This timely collection of papers by leading academics and prominent government officials sheds new light on the foreign policy of Iran under President Khatami and on the period of President Ahmadinejad. Iran's foreign policy during this period was based on four fundamental principles: the rejection of all forms of foreign domination; the preservation of the independence of the country and its territorial integrity; the defense of the rights of all Muslims; and the maintenance of mutually peaceful relations with all non-belligerent states. Iran's Foreign Policy examines the implications of these principles, and provides analysis of Iran's diplomacy with regard to ongoing developments such the war on terror, the continuing conflict in Iraq, American-Iranian relations, British-Iranian relations, European-Iranian relations, and Arab-Iranian relations. Table of contents include: Iran's Foreign Policy: Independence, Freedom and the Islamic Republic --- The US and Iran in Iraq: Risks and Opportunities --- Iran: Caught Between EU and US Rivalries --- Iran-EU Relations: Strategic Partnership? --- Iran-UK Relations since the Revolution: Opening Doors --- Foreign Policy Theories: Implications for Iran's Foreign Policy Analysis --- Diplomatic Relations between Iran and the UK in the Early Reform Period, 1997-2000 --- Arab-Iranian Relations: New Realities?
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Professor Anoushiravan Ehteshami is Head of the School of Government and International Affairs and Professor of International Relations at the University of Durham. Dr Mahjoob Zweiri is the Director of the Centre for Iranian Studies at the University of Durham and a Senior Researcher in Middle East Politics and Iran at the Centre for Strategic Studies at the University of Jordan.Review:
Revising an edited book is a challenging task. The editors have basically two choices. First they could ask their contributors to update their chapters, as David Lesch and Mark Haas have done in producing five editions of The Middle East And The United States (Boulder, CO: Westview Press, 2012). The other alternative is to keep the original chapters as they are, and include a final, updated chapter. The latter choice was made by Ehteshami and Zweiri, with mixed results. While the final chapter, by the editors, is very solid, and captures the essence of Ahmadinejad's policies, the book would have been improved had a number of chapters, especially the ones on the relations between the European states and Iran, been updated. That having been said, several of the chapters stand the test of time. R.K. Ramazani, perhaps the Dean of Iranian scholars living in the United States, has produced an excellent introductory chapter, comparing pre-Islamic, Islamic, and Revolutionary Iran and noting some major communalities. Another very solid contribution is Judith Yaphe's chapter, "The United States and Iran in Iraq: Risks and Opportunities" which outlines the key issues, especially since the U.S. invasion of Iraq in 2003. This is a chapter that should have been updated, given the U.S.-Iran struggle over influence in Iraq in the Maliki era. The same could be said for Zweiri's chapter on Arab-Iranian relations which also goes into depth on Iranian-Iraqi relations. In addition, Zweiri goes into great detail on the Sunni-Shia conflict as well as on the impact of Iran's nuclear program on the Arab World; additionally, the book would have been improved had this chapter been updated to cover the critical years 2006-2010. Two chapters are devoted to relations between Iran and the United Kingdom. Both are written by diplomatic practitioners with experience in Iran - Christopher Rundle and Michael Axworthy - and both give the reader a good feel for the dynamics as well as the frustrations of Western diplomats who deal with Iran. The two chapters on European-Iranian relations are the weakest in the volume, as they simply do not stand the test of time. Thus in his chapter, "Iranian-European Relations: A strategic Partnership?" , Shahriar Sabet- Saeidi, asserts "Even with a conservative president in Iran (Ahmadinejad) and closer ties between the United States and European countries, especially Germany and France, Europeans are still trying to avoid imposing unilateral sanctions against Iran - " (p. 68). Clearly this situation has changed as the EU is now taking a very aggressive position on anti-Iran sanctions. Similarly, in her chapter "Iran: Caught between EU-US Rivalry?" Anastasia Th. Drenou , writing from a perspective unsympathetic to the United States, sees Iranian issues "as safe ground for Europe to contest American hegemony" (p. 78), and "the European Union has chosen Iran as its 'test subject' to stand up to U.S. interventionism" (p. 84). Here too, the chapter needs, if not a change in perspective, then an unbiased update detailing how U.S.-EU cooperation on Iran has greatly improved. In sum, while the book has some useful material, it would definitely have been strengthened by the contributors updating their chapters. Hopefully, the editors will consider a third edition of the book, this time updating all the chapters to include the entire period of the Amhadinejad presidency. Review by Dr. Robert O. Freedman, Johns Hopkins University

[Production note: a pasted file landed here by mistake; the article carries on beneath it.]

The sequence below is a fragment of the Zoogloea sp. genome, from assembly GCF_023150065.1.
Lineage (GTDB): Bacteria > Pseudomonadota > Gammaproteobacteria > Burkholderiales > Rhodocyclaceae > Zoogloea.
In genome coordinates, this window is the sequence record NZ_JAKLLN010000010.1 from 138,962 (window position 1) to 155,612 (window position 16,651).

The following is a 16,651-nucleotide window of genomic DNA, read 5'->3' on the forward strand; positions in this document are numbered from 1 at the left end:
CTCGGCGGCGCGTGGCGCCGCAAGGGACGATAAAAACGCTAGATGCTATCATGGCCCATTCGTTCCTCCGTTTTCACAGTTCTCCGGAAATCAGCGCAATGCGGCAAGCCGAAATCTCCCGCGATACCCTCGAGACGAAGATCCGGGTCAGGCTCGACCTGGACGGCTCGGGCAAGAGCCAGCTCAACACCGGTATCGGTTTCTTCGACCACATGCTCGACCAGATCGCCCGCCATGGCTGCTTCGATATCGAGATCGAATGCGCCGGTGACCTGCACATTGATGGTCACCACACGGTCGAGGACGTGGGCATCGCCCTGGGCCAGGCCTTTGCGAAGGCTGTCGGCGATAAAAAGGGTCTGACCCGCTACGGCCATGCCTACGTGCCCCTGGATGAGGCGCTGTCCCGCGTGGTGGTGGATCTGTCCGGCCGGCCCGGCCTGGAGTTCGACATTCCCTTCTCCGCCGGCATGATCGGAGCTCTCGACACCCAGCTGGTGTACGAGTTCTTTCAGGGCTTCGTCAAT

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Descrizione libro Ithaca Press, 2008. Hardcover. Condizione libro: New. Codice libro della libreria DADAX0863723241